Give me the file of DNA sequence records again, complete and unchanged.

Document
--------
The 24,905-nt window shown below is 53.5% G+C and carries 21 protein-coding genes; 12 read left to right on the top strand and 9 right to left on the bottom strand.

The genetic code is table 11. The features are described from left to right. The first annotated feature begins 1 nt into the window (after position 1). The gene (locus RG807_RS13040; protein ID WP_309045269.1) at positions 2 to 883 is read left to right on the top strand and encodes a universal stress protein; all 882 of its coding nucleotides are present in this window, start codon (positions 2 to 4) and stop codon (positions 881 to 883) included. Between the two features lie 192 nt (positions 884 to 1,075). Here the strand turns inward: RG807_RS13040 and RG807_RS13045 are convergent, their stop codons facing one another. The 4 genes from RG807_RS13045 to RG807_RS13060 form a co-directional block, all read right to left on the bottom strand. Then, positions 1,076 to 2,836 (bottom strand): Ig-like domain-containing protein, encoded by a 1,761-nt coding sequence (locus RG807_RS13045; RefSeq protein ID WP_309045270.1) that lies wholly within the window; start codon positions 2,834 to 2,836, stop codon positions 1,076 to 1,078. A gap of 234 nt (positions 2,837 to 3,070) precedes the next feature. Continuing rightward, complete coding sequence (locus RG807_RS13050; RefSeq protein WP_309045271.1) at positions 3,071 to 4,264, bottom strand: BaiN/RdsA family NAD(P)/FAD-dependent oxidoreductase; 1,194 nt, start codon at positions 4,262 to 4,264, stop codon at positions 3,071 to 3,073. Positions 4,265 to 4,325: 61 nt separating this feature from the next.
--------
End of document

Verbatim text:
The 24,905-nt window shown below is 53.5% G+C and carries 21 protein-coding genes; 12 read left to right on the top strand and 9 right to left on the bottom strand.

The genetic code is table 11. The features are described from left to right. The first annotated feature begins 1 nt into the window (after position 1). The gene (locus RG807_RS13040; protein ID WP_309045269.1) at positions 2 to 883 is read left to right on the top strand and encodes a universal stress protein; all 882 of its coding nucleotides are present in this window, start codon (positions 2 to 4) and stop codon (positions 881 to 883) included. Between the two features lie 192 nt (positions 884 to 1,075). Here the strand turns inward: RG807_RS13040 and RG807_RS13045 are convergent, their stop codons facing one another. The 4 genes from RG807_RS13045 to RG807_RS13060 form a co-directional block, all read right to left on the bottom strand. Then, positions 1,076 to 2,836 (bottom strand): Ig-like domain-containing protein, encoded by a 1,761-nt coding sequence (locus RG807_RS13045; RefSeq protein ID WP_309045270.1) that lies wholly within the window; start codon positions 2,834 to 2,836, stop codon positions 1,076 to 1,078. A gap of 234 nt (positions 2,837 to 3,070) precedes the next feature. Continuing rightward, complete coding sequence (locus RG807_RS13050; RefSeq protein WP_309045271.1) at positions 3,071 to 4,264, bottom strand: BaiN/RdsA family NAD(P)/FAD-dependent oxidoreductase; 1,194 nt, start codon at positions 4,262 to 4,264, stop codon at positions 3,071 to 3,073. Positions 4,265 to 4,325: 61 nt separating this feature from the next.